Consider this a sequel of sorts, as back in March 2021, I photographed and catalogued a selection of my own keepsakes, the emotional importance of which I couldn’t actually remember. Molly Drake’s small, beautiful song,I Remember isn’t so much about the fallibility of memory, but rather the different ways in which we remember the same thing. Drake’s song – prompt for The Kick-About No.61 – also captures very truthfully how the significance of something can be quite wasted on someone else – even those closest to us.
With this in mind, I turned my attention to some of the objects with which I share my home, but with which I have no emotional association, but which resonate very powerfully with my husband. I see a rather retro-looking glass paperweight, while my husband experiences a Proustian rush returning him at once to the comforts of his grandparents’ home and all the love he found there.
There are objects collected here the provenance of which is still unknown to me, and their emotional heft as mysterious, but ‘he remembers firelight’.
“My story begins with our family holiday to Dorset. It was probably early 60s and I think we were staying in Swanage. We were usually quite lucky with the weather, but it was not to be this time. As we had no car then, my parents decided on taking a nice coach trip to Lulworth Cove which was a famous beauty spot not far along the coast. My sister and I wore our summer dresses and warm hand knitted cardigans, as it was getting a bit chilly, but when we arrived at our destination the heavens opened and rain looked likely to be set in for the rest of the day.
‘Quick – let’s run up to that beach shop’ said mum. ‘We’ll buy something waterproof there for you both.’
My heart sank, as I could see at a glance it was a typical seaside shop that sold everything from buckets and spades to thermos flasks, and Mary Quant it was not!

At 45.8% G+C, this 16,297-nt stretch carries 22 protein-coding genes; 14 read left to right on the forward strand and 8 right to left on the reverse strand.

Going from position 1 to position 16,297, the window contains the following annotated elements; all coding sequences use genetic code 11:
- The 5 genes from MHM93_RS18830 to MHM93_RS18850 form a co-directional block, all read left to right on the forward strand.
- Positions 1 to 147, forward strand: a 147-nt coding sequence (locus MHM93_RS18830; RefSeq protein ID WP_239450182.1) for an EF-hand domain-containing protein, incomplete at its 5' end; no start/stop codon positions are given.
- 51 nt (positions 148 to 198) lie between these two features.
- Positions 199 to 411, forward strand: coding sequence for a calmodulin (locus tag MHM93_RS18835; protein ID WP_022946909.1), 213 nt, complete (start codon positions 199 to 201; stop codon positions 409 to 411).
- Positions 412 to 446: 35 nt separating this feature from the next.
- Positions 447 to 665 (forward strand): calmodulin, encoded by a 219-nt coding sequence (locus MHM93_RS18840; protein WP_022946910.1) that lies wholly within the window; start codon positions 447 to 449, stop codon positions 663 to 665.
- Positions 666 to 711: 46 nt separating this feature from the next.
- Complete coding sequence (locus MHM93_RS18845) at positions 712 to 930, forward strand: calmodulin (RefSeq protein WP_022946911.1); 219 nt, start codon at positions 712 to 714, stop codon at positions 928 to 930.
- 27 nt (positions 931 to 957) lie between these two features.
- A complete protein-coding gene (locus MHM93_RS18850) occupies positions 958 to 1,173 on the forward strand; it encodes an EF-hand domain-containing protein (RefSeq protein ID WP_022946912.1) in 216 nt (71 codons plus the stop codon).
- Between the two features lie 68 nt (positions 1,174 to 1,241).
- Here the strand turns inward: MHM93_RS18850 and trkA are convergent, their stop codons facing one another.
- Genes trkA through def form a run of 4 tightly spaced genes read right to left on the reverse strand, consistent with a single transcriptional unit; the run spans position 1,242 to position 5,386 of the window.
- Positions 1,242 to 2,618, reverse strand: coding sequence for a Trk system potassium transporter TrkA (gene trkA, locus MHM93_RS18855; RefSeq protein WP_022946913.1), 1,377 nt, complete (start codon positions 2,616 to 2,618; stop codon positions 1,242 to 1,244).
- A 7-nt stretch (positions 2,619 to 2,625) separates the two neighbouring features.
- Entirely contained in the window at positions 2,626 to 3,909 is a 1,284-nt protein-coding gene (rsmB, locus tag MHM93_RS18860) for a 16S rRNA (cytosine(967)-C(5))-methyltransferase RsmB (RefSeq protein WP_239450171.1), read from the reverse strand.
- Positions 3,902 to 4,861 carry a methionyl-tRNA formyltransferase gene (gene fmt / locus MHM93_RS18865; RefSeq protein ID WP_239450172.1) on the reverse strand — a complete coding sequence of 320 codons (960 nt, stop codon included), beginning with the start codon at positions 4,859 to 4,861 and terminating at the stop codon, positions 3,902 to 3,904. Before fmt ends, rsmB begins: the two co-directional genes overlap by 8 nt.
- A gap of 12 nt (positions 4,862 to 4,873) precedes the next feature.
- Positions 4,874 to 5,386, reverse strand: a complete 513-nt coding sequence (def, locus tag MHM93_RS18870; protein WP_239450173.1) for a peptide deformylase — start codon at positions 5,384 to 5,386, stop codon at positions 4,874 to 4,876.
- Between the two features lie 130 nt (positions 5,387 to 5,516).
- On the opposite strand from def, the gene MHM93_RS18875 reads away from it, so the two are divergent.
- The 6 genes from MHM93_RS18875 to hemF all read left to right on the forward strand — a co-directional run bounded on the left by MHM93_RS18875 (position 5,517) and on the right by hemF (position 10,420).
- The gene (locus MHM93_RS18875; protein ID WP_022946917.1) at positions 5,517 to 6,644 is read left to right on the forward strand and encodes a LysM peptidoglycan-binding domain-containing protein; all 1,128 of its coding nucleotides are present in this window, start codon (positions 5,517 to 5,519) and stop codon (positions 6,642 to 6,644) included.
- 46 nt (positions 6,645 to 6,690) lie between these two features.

So in we went and the kind lady behind the counter said, ‘I have the very thing – plastic macs!” My heart sank even further. She proceeded to pull out a white one for my sister, which had a small plastic headscarf, and as she was 4 years younger than me, it looked quite cute. However, despite a long search, there didn’t appear to be another in my size. Hooray!
Then just as I thought I had escaped, she found another bigger mac tucked away beneath the rest and, horror of horrors, it was luminous pink! I mean ‘day glow’ and ‘get your sunglasses on’ pink. (I know the sixties fashion was all about these bright colours, but this must have been very much a forerunner!). Even worse it had a matching hat, rather like an upturned flowerpot, that tied under the chin.
‘That’s just the job!’ said mum.
I spent the rest of the day skulking along the shoreline, trying desperately to hide amongst the overturned boats, but there was no way I could disguise myself; if I had stood on some rocks, I could have done a turn as a lighthouse beacon!
So that is my memory of Lulworth Cove, which is a place of peaceful serenity and muted beauty to many, but all I remember is psychedelic misery!“